Sir Peter Maxwell Davies

Ave Maris Stella

For instrumental ensemble

opus number: 63
completion date: 1975
duration: 32 minutes
scoring: Flute (+ alto flute), clarinet in A (or bass clarinet in A), marimba (four octaves C to C), piano (if available, an instrument with a third, 'sostenuto' pedal is helpful), viola, cello
world premiere: 27 May 1975, Theatre Royal, Bath (Bath Festival)
The Fires of London
commissioner: Bath Festival with help from the Arts Council of Great Britain
dedication: Hans Juda, in memoriam
publisher: Boosey & Hawkes
category: Instrumental work
difficulty level: 6 (most difficult)
press quotes:

Ave Maris Stella… is one of his profoundest and most luminous works… Vintage Max indeed.

Sunday Times
March 2008

This extended work for chamber instrumental ensemble combines Maxwell Davies's medieval mysticism, his skill at writing for the new virituosos among us, and his intense musicality into one supremely successful work.

New York Times

programme note: Short Note by Paul Griffiths

Conceived as both a challenge and a tribute to the virtuosity and musicianship of The Fires of London, this is a rare piece of modern chamber music: music for six people working together, unconducted, on a journey that is arduous but hugely gripping for both performers and audience. Its symphonic impetus is maintained continuously through nine sections of varied character, starting out from a cello threnody and ending with an unquiet adagio marked by tolling marimba, whose part throughout is as important as the others.

Extended Note by Stephen Pruslin © 1996

In 1975, Maxwell Davies wrote Ave Maris Stella, whose depth and profundity quickly established it as a masterpiece of contemporary chamber music. The work broke important new ground in several ways. First, it uses a pitched percussion instrument, the marimba, as an absolutely equal voice in the musical argument (an idea that Davies consolidated a year later in his Symphony No.1, which uses an entire group of pitched percussion not as a colouristic resource, but as equal to the other orchestral choirs in the discourse). Second, it takes a heterogeneous sextet of mixed timbre and invests it with the focus and concentration of a string quartet. Finally, it is specifically intended for unconducted performance, because the composer felt that the presence of a conductor would disturb the lucidity of the musical thought.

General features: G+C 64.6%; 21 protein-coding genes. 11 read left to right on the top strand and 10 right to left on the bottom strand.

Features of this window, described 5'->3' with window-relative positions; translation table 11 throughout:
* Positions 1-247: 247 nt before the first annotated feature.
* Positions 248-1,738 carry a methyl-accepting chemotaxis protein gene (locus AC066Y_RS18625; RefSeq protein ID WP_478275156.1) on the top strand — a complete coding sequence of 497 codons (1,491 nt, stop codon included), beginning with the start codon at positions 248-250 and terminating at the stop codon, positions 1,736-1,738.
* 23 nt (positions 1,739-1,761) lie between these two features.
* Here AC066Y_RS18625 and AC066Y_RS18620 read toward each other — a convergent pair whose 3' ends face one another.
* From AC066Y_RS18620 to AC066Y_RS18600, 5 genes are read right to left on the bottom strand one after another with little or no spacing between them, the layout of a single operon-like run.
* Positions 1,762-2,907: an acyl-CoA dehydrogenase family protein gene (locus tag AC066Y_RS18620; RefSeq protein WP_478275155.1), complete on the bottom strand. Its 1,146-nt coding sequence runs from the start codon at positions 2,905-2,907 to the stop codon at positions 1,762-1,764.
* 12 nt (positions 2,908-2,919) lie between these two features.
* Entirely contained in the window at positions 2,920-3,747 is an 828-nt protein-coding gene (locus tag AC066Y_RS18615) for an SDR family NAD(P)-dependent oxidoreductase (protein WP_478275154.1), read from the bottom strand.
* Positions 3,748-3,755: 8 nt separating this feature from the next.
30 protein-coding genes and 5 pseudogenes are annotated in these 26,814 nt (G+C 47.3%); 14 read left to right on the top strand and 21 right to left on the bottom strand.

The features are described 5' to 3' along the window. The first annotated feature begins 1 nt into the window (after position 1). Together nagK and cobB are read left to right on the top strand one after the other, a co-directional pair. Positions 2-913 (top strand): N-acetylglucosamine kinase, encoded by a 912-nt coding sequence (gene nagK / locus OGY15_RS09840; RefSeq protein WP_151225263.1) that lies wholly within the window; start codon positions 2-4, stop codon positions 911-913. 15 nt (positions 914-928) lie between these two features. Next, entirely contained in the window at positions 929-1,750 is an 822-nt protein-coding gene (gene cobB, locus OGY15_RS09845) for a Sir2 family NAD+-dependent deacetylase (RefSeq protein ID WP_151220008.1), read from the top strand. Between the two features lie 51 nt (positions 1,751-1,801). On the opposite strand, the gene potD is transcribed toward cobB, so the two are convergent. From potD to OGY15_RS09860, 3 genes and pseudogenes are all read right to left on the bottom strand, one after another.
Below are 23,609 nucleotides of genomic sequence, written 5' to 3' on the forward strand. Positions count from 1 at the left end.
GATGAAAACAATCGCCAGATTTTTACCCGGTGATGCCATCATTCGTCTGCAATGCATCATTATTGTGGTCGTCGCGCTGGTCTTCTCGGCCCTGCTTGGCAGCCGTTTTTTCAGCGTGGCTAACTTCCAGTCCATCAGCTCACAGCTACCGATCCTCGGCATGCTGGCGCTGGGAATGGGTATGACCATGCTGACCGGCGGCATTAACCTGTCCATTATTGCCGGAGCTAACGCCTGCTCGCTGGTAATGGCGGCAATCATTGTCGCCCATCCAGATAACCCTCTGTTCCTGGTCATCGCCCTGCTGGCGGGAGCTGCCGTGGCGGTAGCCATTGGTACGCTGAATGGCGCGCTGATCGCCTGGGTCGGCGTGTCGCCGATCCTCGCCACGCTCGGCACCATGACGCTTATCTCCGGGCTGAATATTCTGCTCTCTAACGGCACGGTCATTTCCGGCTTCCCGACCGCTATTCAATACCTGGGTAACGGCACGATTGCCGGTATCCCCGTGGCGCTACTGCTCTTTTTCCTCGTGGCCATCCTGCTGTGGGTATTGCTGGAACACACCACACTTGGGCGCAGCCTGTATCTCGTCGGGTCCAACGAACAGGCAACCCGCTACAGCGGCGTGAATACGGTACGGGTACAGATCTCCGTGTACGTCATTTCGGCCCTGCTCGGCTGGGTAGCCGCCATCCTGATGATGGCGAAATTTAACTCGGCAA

The choice of the plainchant Ave Maris Stella (Hail, Star of the Sea) as the basis of the work reflects the circumstances of its composition in Maxwell Davies's then newly restored Orkney croft overlooking the Atlantic. The original chant is sounded by the flute near the work's end, but appears much more prominently in a transformed state as the cello line that dominates the first movement and returns powerfully on the flute at the start of the eighth.

The work is written for a mixed instrumental sextet which is variously deployed, but often divided into its three constituent timbral duos (strings, winds, piano/percussion). Davies further developed this disposition in his Image, Reflection, Shadow (1982), and Elliott Carter also used it in his 1983 sextet for The Fires of London, which he explicitly called Triple Duo.

In Ave Maris, it is undoubtedly the marimba and its partner the piano who face the highest hurdles in the extension of instrumental virtuosity, while it is in the ensemble's response to rhythmic demands that the work's collective virtuosity inheres. This response depends entirely on Maxwell Davies's characteristically practical approach: in every bar, one of the six instrumental parts acts as a pulse-giver against which the other parts can be measured, while the resultant intensity of listening and counting becomes part of the overall musical effect.